The psychic scars of a death-camp survivor just won’t stop itching.
When we meet Paul Miller he’s a popular guy in a mountain village in a thinly disguised Germany. The 30-something architect has just been elected the town’s first postwar mayor, winning over the residents with, of all things, an espresso machine installed in the ancient hostelry where he works. What they don’t see is the rage and self-loathing percolating behind Paul’s friendly façade. He is in torment because this is the same village that housed the notorious labor camp where he was confined during the war. Every day the prisoners would march past the gaze-averting villagers to break rocks in the quarry while Paul designed a weapon silo, watched by the brutal commandant Hans. After their liberation, Paul was nursed back to health by the innkeeper’s daughter Alice, a simple, loving soul who will later marry him and give him a son. What she can’t give him is peace of mind, for Paul carries heavy baggage. When war broke out in his native Poland, his parents and Jewish fiancée were seized; the fiancée was later crucified on a church door. Paul was blameless but is crippled by guilt, made worse by his irrational misgiving that he failed his fellow prisoners. From this material Lebrecht could have spun a revenge yarn, with Paul tracking down the evil Hans, or a couch drama, with Paul spilling his guts to an analyst. Instead he gives us a bit of both, but not in a way that creates suspense. Hans is found hiding in plain sight. Should Paul kill him? He and his analyst wrestle with this, though Paul had already decided in the camp that murder was not an option. The climax is a messy, melodramatic compromise.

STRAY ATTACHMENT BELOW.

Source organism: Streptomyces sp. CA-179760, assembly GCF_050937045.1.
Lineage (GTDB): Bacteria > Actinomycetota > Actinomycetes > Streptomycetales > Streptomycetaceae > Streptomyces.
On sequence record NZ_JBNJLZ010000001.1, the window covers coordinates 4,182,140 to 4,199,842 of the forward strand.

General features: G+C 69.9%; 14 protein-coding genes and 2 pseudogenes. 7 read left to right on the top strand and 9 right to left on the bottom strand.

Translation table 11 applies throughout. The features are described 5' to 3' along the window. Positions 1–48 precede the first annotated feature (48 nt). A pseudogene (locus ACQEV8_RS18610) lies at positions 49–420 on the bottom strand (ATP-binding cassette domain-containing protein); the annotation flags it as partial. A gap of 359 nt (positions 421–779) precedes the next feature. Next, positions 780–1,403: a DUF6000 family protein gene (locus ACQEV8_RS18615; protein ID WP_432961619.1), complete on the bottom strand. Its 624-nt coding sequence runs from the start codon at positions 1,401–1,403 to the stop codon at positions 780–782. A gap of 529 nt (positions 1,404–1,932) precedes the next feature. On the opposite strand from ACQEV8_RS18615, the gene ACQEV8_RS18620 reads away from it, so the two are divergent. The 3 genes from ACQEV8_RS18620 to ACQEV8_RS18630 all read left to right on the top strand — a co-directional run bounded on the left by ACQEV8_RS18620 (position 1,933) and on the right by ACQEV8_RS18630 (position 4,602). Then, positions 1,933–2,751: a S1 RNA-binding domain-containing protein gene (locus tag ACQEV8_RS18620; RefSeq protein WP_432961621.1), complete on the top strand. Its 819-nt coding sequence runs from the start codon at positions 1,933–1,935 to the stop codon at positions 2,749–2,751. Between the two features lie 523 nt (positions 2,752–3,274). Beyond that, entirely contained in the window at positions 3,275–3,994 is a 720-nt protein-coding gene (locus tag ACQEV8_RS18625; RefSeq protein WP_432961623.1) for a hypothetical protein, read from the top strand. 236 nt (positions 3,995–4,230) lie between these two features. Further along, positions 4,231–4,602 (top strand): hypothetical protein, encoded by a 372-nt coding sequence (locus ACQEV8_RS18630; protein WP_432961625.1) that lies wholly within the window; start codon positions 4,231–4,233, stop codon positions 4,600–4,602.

Lebrecht’s first novel (The Song of Names, 2004) was grounded by his deep knowledge of music, but here he is as unmoored as his hapless hero.